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h. Polygraph (Lie-detector) tests. The polygraph records physical changes in the body as the test subject answers a series of questions. It records fluctuations in respiration, blood pressure and perspiration on a moving roll of graph paper. The polygraph operator form a judgment as to whether the subjects response was truthful or deceptive by examining the biological movements recorded on the paper. Polygraphs, despite strong resistance by many applicants, are increasingly being used by companies, which have problems with inventory and security of funds. Government agencies have begun to use the polygraph, especially for filling security, police, fire and health positions. Critics, however, question the appropriateness of polygraphs in establishing the truth about an applicants behavior. The fact is that polygraph records biological reaction in response to stress and does not record lying or even the conditions necessarily accompanying lying. Is it possible to prove that the responses recorded by the polygraph occur only because a lie has been told? What about those situations in which a person lies without guilt (a pathological liar) or lies believing the response to be true? The fact of the matter is that polygraphs are neither reliable nor valid. Since they invade the privacy of those tested, many applicants vehemently oppose the use of polygraph as a selection tool. i. Integrity tests: These are designed to measure employees honesty to predict those who are more likely to steal from an employer or otherwise act in a manner unacceptable to the organization.

5. Selection Interview: Interview is the oral examination of candidates This is the most essential step in the selection process. In this step the interviewer matches the information obtained about the candidate through various means to the job requirements. 6. Medical Examination: Certain jobs require certain physical qualities like clear vision, perfect hearing, unusual stamina, tolerance of hard working conditions, clear tone, etc. Medical examination reveals whether or not a candidate possesses these qualities. Medical examination can give the following information: Whether the applicant is medically suitable for the specified job or not. Whether the applicant has health problems or psychological attitudes likely to interfere with work efficiency or future attendance.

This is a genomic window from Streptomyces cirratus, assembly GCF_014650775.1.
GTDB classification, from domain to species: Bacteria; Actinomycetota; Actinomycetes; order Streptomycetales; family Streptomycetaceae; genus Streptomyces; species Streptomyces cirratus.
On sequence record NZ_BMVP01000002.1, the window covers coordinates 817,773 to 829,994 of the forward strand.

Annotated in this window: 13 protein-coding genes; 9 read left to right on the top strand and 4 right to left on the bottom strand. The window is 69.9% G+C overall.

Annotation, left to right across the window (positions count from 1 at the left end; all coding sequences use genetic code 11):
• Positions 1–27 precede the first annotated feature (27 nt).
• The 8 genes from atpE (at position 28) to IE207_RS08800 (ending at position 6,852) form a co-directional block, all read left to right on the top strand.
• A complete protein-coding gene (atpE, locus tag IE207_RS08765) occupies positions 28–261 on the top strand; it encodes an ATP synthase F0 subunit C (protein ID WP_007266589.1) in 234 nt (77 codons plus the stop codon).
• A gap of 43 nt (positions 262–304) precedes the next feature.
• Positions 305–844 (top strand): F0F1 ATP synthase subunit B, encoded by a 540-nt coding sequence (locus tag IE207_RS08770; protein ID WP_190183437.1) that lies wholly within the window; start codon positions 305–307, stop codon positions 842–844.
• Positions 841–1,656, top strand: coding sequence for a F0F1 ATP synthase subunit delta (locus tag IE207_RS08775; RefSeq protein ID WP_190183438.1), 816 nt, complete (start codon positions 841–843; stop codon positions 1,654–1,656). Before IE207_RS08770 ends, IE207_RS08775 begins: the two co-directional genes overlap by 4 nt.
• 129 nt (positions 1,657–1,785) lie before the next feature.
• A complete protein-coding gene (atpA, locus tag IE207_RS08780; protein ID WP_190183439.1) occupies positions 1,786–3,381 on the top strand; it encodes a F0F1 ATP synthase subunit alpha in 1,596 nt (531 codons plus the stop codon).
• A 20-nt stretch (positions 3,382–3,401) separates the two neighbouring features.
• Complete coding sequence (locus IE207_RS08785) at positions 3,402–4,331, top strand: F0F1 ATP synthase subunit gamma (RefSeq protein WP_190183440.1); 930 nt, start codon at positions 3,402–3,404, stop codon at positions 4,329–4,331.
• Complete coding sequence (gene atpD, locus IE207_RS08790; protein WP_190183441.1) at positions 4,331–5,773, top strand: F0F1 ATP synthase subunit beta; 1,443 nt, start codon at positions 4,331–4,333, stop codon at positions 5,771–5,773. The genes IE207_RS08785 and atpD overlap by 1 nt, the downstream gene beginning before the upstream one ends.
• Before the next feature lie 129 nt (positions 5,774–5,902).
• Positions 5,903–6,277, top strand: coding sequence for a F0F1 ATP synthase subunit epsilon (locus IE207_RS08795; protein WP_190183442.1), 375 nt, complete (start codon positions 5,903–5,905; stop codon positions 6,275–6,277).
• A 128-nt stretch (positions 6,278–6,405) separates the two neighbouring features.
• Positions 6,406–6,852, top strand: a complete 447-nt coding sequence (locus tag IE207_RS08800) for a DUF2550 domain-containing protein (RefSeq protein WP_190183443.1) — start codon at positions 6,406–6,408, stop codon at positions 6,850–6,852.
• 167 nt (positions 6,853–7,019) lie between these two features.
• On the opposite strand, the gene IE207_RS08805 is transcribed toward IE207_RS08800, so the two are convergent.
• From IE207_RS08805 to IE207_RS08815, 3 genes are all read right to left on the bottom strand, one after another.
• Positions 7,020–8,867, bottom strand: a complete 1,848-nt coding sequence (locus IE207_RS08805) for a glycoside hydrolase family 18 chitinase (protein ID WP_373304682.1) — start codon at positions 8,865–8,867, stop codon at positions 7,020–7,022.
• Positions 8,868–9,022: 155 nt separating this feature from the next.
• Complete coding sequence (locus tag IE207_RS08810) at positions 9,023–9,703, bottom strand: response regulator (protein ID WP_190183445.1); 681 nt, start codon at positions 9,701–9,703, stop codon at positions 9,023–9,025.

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Whether the applicant suffers from bad health, which should be corrected before he can work satisfactorily (such as the need for spectacles). Whether the applicants physical measurements are in accordance with job requirements or not.

7. Reference Checks: Once the interview and medical examination of the candidate is over, the Personnel Department will engage in checking references. Candidates are required to give the names of two or three references in their application forms. These references may be from the individuals who are familiar with the candidates academic achievements or from the applicants previous employer, who is well versed with the applicants job performance and sometimes from co-workers. In case the reference check is from the previous employer, information in the following areas may be obtained. They are job title, job description, period of employment, pay and allowances, gross emoluments, benefits provided, rate of absence, willingness of the previous employer to employ the candidate again, etc. Further, information regarding candidates regularity at work, character, progress, etc., can be obtained. Often a telephone call is much quicker. The method of mail query provides detailed information about the candidates performance, character and behavior. However, a personal visit is superior to the mail and telephone methods and is used where it is highly essential to get detailed, first-hand information, which can also be secured by observation. Reference checks are taken as a matter of routine and treated casually or omitted entirely in many organizations. But a good reference check, when used sincerely will fetch useful and reliable information to the organization. 8. Hiring decision: The line manager concerned has to make the final decision now whether to select or reject a candidate after soliciting the required information through different methods discussed earlier. The line manager has to take adequate care in taking the final decision because of economic, behavioral and social implications of the selection decisions. A careless decision of rejecting a candidate would impair the morale of the people and they are likely suspected the